The State agency that oversees the provision of shelter for asylum seekers and refugees has inspected a south Co Dublin premises that has been the subject of strong complaints from residents.

The inspection took place this morning following a report by RTÉ News yesterday evening on conditions there.

Visibly upset parents, who were moved with their small children from the Red Cow Hotel to the new centre on Thursday told RTÉ News that conditions there were intolerable, and causing considerable stress for both adults and children.

Some said they had slept in cars outside the facility because the difficult conditions inside made it impossible to sleep there.

RTÉ News filmed cubicles with thin partitions that have been fitted into what appears to be a former church within a larger complex.

Following today's inspection the International Protection Accommodation Service (IPAS) has said it understands the stress caused to residents at their move, but it says it was necessary in order to make maximum use of all available accommodation.

IPAS said the centre was currently housing 123 international protection applicants.

It said that in addition to the cubicles or "pods" filmed by RTÉ News the accommodation also contains 10 en-suite rooms upstairs.

The residents who spoke to RTÉ News had all been allocated pods downstairs.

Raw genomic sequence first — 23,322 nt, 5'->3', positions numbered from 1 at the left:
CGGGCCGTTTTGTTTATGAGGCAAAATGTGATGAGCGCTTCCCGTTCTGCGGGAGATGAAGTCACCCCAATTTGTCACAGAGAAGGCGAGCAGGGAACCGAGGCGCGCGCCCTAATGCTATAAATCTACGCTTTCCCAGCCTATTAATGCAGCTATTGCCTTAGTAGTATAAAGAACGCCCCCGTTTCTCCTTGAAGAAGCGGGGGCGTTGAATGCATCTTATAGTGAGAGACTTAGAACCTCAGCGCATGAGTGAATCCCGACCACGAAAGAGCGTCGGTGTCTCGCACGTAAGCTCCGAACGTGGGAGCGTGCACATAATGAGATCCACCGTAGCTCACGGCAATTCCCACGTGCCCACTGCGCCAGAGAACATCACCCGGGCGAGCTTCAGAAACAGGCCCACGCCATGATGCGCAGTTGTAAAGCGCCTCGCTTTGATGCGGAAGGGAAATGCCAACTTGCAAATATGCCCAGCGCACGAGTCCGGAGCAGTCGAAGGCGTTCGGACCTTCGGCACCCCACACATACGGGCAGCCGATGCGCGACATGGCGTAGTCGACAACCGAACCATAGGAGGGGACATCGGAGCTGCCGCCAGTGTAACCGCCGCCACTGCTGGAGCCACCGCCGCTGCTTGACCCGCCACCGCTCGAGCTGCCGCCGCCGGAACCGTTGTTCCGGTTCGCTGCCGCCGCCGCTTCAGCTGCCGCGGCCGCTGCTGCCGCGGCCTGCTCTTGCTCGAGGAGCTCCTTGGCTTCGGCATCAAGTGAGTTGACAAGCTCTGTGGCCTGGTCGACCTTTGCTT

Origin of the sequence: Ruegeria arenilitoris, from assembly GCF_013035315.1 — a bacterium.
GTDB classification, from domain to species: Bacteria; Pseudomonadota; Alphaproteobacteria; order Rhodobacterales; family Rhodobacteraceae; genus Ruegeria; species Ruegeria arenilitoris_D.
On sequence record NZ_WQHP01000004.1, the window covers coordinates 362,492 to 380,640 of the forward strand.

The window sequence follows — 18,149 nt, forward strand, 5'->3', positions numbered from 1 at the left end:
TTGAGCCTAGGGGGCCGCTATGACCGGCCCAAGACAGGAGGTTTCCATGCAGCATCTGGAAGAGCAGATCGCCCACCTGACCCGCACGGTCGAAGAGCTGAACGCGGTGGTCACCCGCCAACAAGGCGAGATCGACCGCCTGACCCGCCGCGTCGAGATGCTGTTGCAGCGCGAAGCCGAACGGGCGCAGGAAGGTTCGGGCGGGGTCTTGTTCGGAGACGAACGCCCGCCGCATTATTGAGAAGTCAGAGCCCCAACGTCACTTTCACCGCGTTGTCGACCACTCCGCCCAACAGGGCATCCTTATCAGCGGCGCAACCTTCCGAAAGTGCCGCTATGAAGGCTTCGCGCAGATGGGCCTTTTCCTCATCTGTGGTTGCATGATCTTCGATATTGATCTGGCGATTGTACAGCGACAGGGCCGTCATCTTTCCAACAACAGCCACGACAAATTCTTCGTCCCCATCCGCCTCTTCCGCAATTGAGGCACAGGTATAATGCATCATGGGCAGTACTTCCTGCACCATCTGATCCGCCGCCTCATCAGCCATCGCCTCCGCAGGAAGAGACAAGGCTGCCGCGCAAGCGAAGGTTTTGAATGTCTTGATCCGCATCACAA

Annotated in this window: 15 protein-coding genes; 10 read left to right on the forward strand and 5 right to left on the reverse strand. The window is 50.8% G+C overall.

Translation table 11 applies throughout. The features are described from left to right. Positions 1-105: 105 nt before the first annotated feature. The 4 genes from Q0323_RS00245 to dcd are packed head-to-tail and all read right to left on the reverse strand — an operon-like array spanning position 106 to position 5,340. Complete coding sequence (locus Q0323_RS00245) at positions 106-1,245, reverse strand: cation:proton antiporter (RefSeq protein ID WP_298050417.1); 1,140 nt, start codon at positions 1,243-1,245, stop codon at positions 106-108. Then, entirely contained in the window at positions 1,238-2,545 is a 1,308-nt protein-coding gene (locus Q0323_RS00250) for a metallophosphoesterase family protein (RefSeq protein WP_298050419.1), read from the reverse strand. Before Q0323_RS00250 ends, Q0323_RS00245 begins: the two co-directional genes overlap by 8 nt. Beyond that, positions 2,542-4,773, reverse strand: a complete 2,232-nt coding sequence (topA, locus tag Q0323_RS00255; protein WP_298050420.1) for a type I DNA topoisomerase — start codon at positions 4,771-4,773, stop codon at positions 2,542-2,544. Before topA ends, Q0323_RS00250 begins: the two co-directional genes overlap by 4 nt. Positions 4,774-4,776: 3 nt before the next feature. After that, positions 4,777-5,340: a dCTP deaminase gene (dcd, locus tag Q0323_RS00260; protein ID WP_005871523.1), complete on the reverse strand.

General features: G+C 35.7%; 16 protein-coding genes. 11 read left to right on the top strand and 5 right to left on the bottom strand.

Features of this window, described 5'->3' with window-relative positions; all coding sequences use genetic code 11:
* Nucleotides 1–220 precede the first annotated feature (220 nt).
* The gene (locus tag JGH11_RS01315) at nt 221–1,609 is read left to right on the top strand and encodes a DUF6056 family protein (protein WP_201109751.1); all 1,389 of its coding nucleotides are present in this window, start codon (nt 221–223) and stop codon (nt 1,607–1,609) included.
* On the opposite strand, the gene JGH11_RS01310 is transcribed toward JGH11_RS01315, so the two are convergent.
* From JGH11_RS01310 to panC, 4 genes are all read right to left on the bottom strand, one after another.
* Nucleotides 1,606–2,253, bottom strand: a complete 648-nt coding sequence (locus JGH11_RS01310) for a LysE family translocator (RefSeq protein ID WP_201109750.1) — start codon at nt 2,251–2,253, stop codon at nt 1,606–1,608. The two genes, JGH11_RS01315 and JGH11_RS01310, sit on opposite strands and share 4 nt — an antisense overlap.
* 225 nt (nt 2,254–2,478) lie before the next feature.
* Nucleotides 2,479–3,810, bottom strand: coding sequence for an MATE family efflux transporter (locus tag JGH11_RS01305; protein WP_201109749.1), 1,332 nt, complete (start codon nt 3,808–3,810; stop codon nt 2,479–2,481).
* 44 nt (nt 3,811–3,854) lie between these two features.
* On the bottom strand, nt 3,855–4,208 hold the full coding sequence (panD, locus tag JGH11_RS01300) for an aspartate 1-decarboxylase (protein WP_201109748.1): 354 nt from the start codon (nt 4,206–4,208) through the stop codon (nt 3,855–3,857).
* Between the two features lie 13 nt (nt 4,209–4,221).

Read more: Refugee families appeal over 'unsuitable' accommodation


The building has been divided into cubicles

Responding to complaints by parents that there was no heating, IPAS has said there are radiators in all rooms, which are timed to come on from 6am-9am, from 1pm-4pm and from 7pm-10pm.

However a parent contacted by RTÉ News this evening expressed surprise at this and again reiterated to RTÉ News that the accommodation had been extremely cold.

Addressing allegations of a shortage of toilet and shower facilities, IPAS has also told RTÉ News that "there are 24 toilets which are either private to a single family, or segregated between men and women, along with seven showers".

But residents allocated to cubicles have told RTÉ News that they do not know where the additional toilets might be. One resident said they were only aware of two toilets.

They told RTÉ News that it had again been impossible to sleep last night due to noise from other people, which included the noise of some residents urinating in their rooms during the night.

Because the cubicles do not have ceilings they are not insulated from sounds.

Residents told RTÉ News that some of the showers did not work, and RTÉ News has seen a photo of one with no shower head.

IPAS has told RTÉ News that catering is provided by a professional catering company and that a pot of food shown by RTE News "belongs to one of the residents as food is not served by the catering company in this fashion".

In its statement, issued after this morning's inspection of the premises, IPAS said that between those fleeing Ukraine and International Protection applicants, the State is now accommodating more than 73,000 people, compared to 8,000 at the beginning of 2022.

"As a result, there is now severe pressure on the State’s accommodation capacity."

The new south Co Dublin facility is not yet at full capacity.

More families currently living at the Red Cow Hotel expect to be moved there shortly, after being informed late last week that they will be transferred.